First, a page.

CF: After I did Attica, I made three documentaries that were on PBS: South Beach; Mountain People; and Retirement. I got a really great distributor who was going to start a 16-millimeter division, but then he died and gave the films over to the worst distributors in the world. Then I got really, really sick for about eight years. People said they thought it was because of Attica. After I got well and I married my husband, I did a lot of writing and got very involved in children's theater, a lot of scholarship work and counseling at the school I fought to keep open. But I've done quite a lot of writing that I want to get out now. I have a musical coming to Broadway called Family Fortune -- a comedy-murder mystery partially based on my family. I had to water it down a little bit because no one would believe it if I told the truth. I have a screenplay I want to get out about Madam C.J. Walker, the first black female self-made millionaire.

R: Wow. So you do plan to return to filmmaking in some way.

Director Cinda Firestone at the 2007Tribeca Film Festival

CF: Well, my son is making a biography of me.

R: A documentary?

CF: Yes. And I may get sucked back into documentary because he's interested in documentary. But I'm more interested in screenwriting, even though I know it's a frustrating, terrible occupation. But it's really what I want to do. And I'm also writing my autobiography, which is fun.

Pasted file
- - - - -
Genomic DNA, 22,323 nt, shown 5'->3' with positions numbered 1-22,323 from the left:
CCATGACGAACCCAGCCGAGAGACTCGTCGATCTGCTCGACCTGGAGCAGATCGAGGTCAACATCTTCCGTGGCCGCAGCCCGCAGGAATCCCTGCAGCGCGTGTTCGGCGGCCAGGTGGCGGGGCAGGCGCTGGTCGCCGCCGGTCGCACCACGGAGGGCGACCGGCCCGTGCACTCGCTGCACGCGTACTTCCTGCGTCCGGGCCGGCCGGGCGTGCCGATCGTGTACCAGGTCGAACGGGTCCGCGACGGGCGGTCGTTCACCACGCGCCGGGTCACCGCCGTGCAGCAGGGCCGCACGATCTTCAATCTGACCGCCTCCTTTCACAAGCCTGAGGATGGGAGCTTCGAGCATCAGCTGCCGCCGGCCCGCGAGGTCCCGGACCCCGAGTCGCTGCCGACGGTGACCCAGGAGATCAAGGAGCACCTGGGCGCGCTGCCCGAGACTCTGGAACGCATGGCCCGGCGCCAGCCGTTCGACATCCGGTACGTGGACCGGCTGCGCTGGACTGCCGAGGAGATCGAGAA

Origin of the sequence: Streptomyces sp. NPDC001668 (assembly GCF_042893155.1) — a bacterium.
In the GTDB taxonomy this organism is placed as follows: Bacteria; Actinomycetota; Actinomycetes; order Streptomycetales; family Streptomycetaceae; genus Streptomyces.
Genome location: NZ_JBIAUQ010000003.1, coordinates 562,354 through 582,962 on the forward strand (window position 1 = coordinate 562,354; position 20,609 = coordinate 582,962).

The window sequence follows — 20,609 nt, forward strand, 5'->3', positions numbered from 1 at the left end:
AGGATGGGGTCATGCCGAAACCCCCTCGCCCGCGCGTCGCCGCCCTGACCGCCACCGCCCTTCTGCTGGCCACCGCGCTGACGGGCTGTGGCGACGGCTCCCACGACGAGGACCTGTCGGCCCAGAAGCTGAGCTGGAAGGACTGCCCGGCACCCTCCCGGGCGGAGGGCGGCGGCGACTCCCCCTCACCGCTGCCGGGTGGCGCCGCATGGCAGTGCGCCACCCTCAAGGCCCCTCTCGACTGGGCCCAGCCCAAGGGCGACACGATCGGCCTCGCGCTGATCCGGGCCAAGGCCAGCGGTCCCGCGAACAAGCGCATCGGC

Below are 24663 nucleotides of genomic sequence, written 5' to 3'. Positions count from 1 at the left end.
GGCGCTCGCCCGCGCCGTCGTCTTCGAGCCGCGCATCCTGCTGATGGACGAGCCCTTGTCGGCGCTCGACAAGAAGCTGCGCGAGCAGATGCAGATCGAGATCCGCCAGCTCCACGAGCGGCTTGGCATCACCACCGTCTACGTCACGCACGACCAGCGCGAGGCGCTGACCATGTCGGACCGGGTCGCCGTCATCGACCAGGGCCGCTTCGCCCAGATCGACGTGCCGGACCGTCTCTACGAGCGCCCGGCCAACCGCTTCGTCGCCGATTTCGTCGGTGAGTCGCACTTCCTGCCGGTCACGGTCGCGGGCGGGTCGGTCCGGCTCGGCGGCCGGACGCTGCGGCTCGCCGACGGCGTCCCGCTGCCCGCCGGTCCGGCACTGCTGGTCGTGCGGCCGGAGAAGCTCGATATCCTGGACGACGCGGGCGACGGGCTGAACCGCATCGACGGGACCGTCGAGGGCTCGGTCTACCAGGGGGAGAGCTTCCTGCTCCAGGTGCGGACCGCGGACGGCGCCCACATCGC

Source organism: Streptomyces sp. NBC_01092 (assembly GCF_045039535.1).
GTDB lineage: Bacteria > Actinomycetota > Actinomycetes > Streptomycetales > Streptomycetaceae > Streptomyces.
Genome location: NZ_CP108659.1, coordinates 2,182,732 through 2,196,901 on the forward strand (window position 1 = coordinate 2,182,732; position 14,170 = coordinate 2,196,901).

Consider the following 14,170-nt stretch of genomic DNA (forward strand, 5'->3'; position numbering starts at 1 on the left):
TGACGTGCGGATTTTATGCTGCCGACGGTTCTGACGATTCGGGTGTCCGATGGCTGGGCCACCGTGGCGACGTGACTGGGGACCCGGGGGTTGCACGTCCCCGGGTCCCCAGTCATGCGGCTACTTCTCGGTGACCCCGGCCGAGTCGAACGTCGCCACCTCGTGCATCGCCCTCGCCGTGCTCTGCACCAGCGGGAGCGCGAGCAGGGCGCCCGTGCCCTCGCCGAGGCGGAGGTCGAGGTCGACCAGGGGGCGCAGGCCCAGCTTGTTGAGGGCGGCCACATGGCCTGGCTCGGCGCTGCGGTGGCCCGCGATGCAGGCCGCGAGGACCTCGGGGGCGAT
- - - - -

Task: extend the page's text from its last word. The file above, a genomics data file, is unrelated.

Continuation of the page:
R: Throughout all of that, did you keep any tabs on Attica, particularly its influence or reach among filmmakers?

CF: I just thought Attica had fallen off the map. At these screenings, though, people were saying, "No -- everyone's seen it." There are pirated versions and people are showing it in community groups. I found out the library has been showing it every year to commemorate Attica. One of my stepsons had an old copy and an old projector, and when he and is friends were bored, they'd just get together and watch Attica. I'd always meet these people, and they'd say, "Oh -- you made Attica?" And I'd think, "How did all of these people see it?" It played in like three or four theaters in the United States, and London and Paris. I just never thought that many people saw it.

R: I have to say I'm stunned. It's been huge all these years. Are you going to re-release it on DVD?

CF: Yes, but I want a good deal. I don't want anything like Star Wars, but I want it in at least a few theaters, because my experience when it first came out was that it's reviewed and people talk about it. That really helps the DVD sales. I've talked to a lot of different distributors; I'm just waiting for the right one. One of them was a huge disappointment. They weren't going to put it in a single theater; their terms were horrible. Thirty percent of the net? I turned that down for Mountain People and South Beach, and those were shorts. I was really shocked. I talked to another one who was really psyched, and then she said this gang of accountants came in said to just put it in the catalog. She was really upset. But that's OK. I just talked to her today; I said: "I know it's not your fault. Come to the screening anyway." I just got a call from Lionsgate. They're coming. Who knows?